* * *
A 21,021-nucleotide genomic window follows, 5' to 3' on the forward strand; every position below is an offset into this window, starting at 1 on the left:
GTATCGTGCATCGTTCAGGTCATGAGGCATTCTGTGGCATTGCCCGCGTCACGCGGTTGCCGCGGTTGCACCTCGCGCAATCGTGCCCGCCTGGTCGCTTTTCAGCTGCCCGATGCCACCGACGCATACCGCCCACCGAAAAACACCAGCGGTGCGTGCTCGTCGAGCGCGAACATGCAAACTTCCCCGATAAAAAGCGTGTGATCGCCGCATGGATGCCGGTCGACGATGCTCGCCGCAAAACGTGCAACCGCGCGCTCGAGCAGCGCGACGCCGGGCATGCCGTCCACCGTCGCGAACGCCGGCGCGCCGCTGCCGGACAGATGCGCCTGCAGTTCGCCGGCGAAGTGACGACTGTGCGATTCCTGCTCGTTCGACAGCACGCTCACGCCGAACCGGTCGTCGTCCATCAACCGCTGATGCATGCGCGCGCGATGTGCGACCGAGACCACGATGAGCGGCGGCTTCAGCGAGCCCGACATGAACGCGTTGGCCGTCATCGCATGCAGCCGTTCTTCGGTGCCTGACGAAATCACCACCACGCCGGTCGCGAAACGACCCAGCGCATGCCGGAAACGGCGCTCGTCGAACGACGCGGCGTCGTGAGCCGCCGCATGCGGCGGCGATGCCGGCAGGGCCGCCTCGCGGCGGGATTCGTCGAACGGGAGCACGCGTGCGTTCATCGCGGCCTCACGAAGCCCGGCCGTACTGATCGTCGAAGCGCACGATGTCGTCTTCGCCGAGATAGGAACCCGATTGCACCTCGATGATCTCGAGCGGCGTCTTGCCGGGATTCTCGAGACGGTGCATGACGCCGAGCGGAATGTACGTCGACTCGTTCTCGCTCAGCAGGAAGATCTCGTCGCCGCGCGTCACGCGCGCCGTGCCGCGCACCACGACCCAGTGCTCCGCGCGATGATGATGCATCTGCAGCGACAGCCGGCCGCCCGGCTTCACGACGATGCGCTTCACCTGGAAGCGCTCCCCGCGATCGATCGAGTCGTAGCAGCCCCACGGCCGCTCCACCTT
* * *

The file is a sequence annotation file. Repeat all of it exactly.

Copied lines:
A 21,021-nucleotide genomic window follows, 5' to 3' on the forward strand; every position below is an offset into this window, starting at 1 on the left:
GTATCGTGCATCGTTCAGGTCATGAGGCATTCTGTGGCATTGCCCGCGTCACGCGGTTGCCGCGGTTGCACCTCGCGCAATCGTGCCCGCCTGGTCGCTTTTCAGCTGCCCGATGCCACCGACGCATACCGCCCACCGAAAAACACCAGCGGTGCGTGCTCGTCGAGCGCGAACATGCAAACTTCCCCGATAAAAAGCGTGTGATCGCCGCATGGATGCCGGTCGACGATGCTCGCCGCAAAACGTGCAACCGCGCGCTCGAGCAGCGCGACGCCGGGCATGCCGTCCACCGTCGCGAACGCCGGCGCGCCGCTGCCGGACAGATGCGCCTGCAGTTCGCCGGCGAAGTGACGACTGTGCGATTCCTGCTCGTTCGACAGCACGCTCACGCCGAACCGGTCGTCGTCCATCAACCGCTGATGCATGCGCGCGCGATGTGCGACCGAGACCACGATGAGCGGCGGCTTCAGCGAGCCCGACATGAACGCGTTGGCCGTCATCGCATGCAGCCGTTCTTCGGTGCCTGACGAAATCACCACCACGCCGGTCGCGAAACGACCCAGCGCATGCCGGAAACGGCGCTCGTCGAACGACGCGGCGTCGTGAGCCGCCGCATGCGGCGGCGATGCCGGCAGGGCCGCCTCGCGGCGGGATTCGTCGAACGGGAGCACGCGTGCGTTCATCGCGGCCTCACGAAGCCCGGCCGTACTGATCGTCGAAGCGCACGATGTCGTCTTCGCCGAGATAGGAACCCGATTGCACCTCGATGATCTCGAGCGGCGTCTTGCCGGGATTCTCGAGACGGTGCATGACGCCGAGCGGAATGTACGTCGACTCGTTCTCGCTCAGCAGGAAGATCTCGTCGCCGCGCGTCACGCGCGCCGTGCCGCGCACCACGACCCAGTGCTCCGCGCGATGATGATGCATCTGCAGCGACAGCCGGCCGCCCGGCTTCACGACGATGCGCTTCACCTGGAAGCGCTCCCCGCGATCGATCGAGTCGTAGCAGCCCCACGGCCGCTCCACCTT